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October 28, 2008

Obama ad will have live portion

83471226 UPDATED: Wednesday night's Barack Obama primetime ad will contain a live segment near the end of the telecast.

The much-discussed special will cut live to an Obama rally in Florida, where the Democratic candidate is campaigning today with Bill Clinton. It's not clear if the former president, who is joining Obama for the first time on the campaign trail, will share the stage during the segment.

Though going live is technically more challenging and potentially more risky for Obama should something go awry, the plan will likely result in higher viewership than a mere taped telecast. The move also further explains why the Obama camp insisted on having all its ads run during the same 8 p.m. time period. 

The special -- titled "Barack Obama: American Stories" -- marks the first time in 16 years a presidential candidate has purchased a national address before the general election.

The telecast should provide a unique test of the electorate's current interest in Obama's messaging. Campaign ads, after all, are typically considered a nuisance best avoided rather than Must See TV -- especially in swing states, which have been bombarded with every flavor of political advertising in recent weeks.

But given the heavy interest in the election in general -- with convention speeches and the debates managing to set Nielsen ratings records -- curiosity tune-in could be high. NBC, CBS, Fox, MSNBC and Univision are among the best known outlets carrying the telecast.  The Obama campaign has spent an estimated $3 to $5 million  on the ad buys. Obama will also be a guest on Comedy Central's "The Daily Show" tonight.

Ratings for paid programming are often not released to the public, and Nielsen was still mulling on Tuesday whether to announce the ad's viewership. Given the heavy media interest, a release seems likely.

The question is, what's a good number? Ross Perot's 1992 specials averaged about 11.6  million viewers. Obama's convention speech was viewed by about 38 million viewers. Broadcasters average about 7 to 9 million viewers in those time periods.

But none of those seem like proper comparisons -- Perot's speech was only on two networks and were part of a series of informercials; Obama's speech was 100% live and concluded several days of convention coverage, and comparing entertainment programming to an infomercial is problematic. Unless Obama's viewership is spectacularly high or low, attaching a relevant meaning to the audience measurment could be difficult.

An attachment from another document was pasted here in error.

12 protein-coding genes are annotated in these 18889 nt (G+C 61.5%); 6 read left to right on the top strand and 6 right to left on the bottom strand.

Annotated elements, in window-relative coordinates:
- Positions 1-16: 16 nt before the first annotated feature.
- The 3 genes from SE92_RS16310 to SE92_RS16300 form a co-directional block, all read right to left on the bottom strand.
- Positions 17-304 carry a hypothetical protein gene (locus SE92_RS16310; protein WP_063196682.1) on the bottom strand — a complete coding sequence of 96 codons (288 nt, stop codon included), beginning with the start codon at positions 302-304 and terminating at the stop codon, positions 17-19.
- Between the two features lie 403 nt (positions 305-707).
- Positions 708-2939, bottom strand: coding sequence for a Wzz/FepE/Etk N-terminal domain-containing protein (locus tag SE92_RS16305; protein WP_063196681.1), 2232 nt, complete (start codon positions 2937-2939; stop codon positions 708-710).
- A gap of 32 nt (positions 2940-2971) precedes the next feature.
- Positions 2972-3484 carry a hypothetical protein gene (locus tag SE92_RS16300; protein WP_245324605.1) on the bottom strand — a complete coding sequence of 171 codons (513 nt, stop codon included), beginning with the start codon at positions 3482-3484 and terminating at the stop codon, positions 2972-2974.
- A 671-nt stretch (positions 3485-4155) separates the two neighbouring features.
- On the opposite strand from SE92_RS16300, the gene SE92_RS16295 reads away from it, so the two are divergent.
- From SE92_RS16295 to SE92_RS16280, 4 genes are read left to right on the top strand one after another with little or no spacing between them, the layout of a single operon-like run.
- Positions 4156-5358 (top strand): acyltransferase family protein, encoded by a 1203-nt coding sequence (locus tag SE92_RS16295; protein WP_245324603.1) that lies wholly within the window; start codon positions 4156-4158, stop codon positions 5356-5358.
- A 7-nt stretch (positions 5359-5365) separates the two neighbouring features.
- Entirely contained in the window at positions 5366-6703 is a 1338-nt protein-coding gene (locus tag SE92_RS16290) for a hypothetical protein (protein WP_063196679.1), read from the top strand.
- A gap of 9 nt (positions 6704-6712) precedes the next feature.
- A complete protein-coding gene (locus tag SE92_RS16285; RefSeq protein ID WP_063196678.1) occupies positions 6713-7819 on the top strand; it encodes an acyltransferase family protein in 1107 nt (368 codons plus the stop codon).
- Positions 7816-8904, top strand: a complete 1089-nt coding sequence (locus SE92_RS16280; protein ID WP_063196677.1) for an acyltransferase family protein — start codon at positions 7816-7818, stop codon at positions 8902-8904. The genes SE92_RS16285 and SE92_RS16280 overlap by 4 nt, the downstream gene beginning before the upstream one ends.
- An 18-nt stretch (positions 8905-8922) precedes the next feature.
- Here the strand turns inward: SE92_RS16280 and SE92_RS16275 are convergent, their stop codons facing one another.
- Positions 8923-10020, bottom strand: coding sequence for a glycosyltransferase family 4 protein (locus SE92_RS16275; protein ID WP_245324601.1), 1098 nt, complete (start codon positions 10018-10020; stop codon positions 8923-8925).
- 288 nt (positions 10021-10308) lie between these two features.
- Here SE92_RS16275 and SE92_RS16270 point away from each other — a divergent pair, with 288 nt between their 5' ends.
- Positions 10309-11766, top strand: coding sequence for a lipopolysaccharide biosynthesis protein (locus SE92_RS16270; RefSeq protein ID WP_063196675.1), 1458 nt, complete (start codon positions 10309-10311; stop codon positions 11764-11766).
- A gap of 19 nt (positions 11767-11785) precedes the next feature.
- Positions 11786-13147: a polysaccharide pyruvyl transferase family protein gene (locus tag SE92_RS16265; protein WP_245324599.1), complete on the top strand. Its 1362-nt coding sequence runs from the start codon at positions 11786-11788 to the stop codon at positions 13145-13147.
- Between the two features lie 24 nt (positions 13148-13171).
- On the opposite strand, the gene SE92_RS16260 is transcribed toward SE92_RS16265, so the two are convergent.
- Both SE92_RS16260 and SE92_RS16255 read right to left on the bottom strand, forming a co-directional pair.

UPDATE: The Obama campaign provided The New York Times with a trailer from the taped portion. The footage is described as--

"...heavy in strings, flags, presidential imagery and some Americana filmed by Davis Guggenheim, whose father was the campaign documentarian of Robert F. Kennedy. As the screen flashes scenes of suburban lawns, a freight train and Mr. Obama seated at a kitchen table with a group of white, apparently working-class voters, Mr. Obama says: “We’ve seen over the last eight years how decisions by a president can have a profound effect on the course of history and on American lives; much that’s wrong with our country goes back even farther than that.”

The Times added that the content will highlight the stories of four American families and the challenges they face.

UPDATE II: Barack Obama infomerical released -- VIDEO

UPDATE III: TV critics praise Obama infomercial

Previous posts on this topic: "Pushing Daisies" creator Fuller hopes Republicans save his show ... CNN rejected Obama ad; Fox News not asked ... Thoughts on "The Obama Show" ... Obama buys half-hour of network primetime.

Other takes: Washington Post -- "Axelrod: Obama TV Show to Focus on 'Where He Wants to Lead'  ... Stephanopoulos: "However the rest of the time you might see other people, like a Warren Buffett or a Colin Powell, and other people the Obama campaign calls "validators" to give testimony on why Americans should vote for Obama." ... Lisa de Moraes -- coverage rundown ... Politico: "Smart politics or risky overkill?"  ... TVWeek: "Will viewers tune in?"


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